Genuine? Wait, what?

(Author’s note: When I came upon Colleen Christensen’s November 12th blog, the first thing I noticed was this caveat at the top: “This post was developed in a sponsored partnership with Ajinomoto however, as always, all opinions are genuine.”)

I’m betting that Colleen Christensen Nutrition is not the least bit interested in publishing my comments to her blog, “MSG (MONOSODIUM GLUTAMATE): OK TO EAT.”

I’ll apologize to her if I’ve misjudged, but years of reading glutamate-industry propaganda tell me that she’s just another bird in the glutamate-industry’s nest of journalists-for-hire – and that’s not a wild guess, either. Not only does the blog start out by saying that it comes from a “sponsored partnership with Ajinomoto,” but it contains links to official glutamate industry disinformation.

Colleen ended her blog with the following paragraph:

Despite much of the negativity we see associated with MSG, the ingredient is safe to consume and offers real taste and nutrition benefits (like sodium reduction.) Many of the misperceptions around this ingredient are rooted in racism, misinformation, and flawed studies.”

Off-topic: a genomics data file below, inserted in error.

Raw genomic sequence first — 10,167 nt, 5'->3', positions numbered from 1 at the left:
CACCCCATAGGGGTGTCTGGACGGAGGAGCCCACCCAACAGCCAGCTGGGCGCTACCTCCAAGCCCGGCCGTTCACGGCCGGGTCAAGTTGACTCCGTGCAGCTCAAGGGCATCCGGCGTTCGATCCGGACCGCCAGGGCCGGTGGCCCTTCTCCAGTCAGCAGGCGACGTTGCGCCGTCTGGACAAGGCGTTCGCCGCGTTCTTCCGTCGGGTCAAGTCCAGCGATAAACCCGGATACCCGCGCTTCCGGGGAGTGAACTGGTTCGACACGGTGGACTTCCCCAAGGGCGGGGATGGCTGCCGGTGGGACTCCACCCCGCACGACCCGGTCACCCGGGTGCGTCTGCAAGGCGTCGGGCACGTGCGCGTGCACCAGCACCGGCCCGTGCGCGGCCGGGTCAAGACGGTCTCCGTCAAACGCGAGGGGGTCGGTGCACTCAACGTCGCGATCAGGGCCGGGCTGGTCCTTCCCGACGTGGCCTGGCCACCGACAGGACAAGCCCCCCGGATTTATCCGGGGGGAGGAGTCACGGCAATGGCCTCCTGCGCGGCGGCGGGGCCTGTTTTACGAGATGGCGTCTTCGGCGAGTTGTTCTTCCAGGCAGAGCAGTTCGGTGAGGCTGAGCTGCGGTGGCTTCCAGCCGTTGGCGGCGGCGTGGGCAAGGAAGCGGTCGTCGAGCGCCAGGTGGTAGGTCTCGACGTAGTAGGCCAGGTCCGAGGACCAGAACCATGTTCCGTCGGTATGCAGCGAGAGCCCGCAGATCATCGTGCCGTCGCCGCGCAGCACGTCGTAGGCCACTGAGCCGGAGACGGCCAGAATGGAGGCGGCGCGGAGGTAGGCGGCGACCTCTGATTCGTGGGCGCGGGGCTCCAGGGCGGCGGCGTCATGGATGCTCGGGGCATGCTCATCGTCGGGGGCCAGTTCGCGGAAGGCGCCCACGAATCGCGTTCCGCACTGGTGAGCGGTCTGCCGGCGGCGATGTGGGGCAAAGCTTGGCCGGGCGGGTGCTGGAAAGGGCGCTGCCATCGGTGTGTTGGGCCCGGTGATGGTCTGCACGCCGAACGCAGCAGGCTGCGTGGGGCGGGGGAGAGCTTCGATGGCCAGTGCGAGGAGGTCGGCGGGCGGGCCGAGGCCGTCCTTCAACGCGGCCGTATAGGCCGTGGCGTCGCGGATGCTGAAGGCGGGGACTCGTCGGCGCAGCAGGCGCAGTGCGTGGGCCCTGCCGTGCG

Here’s my response:


You’re probably not interested in the fact that ingestion of free glutamate in processed food, snacks, protein powders and protein drinks, protein substitutes, dietary supplements, enteral care products, infant formula and pharmaceuticals may contribute to accumulation of free glutamate that causes brain damage and adverse reactions such as heart irregularities, fibromyalgia, chronic pain, depression, and seizures as well as abnormalities such as obesity, reproductive dysfunction, multiple sclerosis and neurodegenerative disease.  But just in case I’ve misjudged, I’ll share information with you here that I have shared with others.


1. Seven lines of evidence leading to the conclusion that manufactured free glutamate, no matter where it is found, is excitotoxic:

2. Adverse reactions known to be caused by MSG:

3. Names of the 40+ ingredients that contain Manufactured free Glutamate (MfG):

4. It Wasn’t Alzheimer’s It Was MSG – a true story, Samuels A. (2003).

5. Samuels A. The toxicity/safety of processed free glutamic acid (MSG): a study in suppression of information. Account Res. 1999;6(4):259-310.
doi: 10.1080/08989629908573933. PMID: 11657840.

6. Samuels A. (2020) Dose dependent toxicity of glutamic acid: a review, International Journal of Food Properties, 23:1, 412-419, DOI: 10.1080/10942912.2020.1733016

7. Truth in Labeling Campaign website:

8. Seven lines of evidence leading to the conclusion that manufactured free glutamate, no matter where it is found, is excitotoxic, website:

9. Glutamate-induced – on

Note: It is only since 1957 that there has been sufficient free glutamate available to cause it to be excitotoxic


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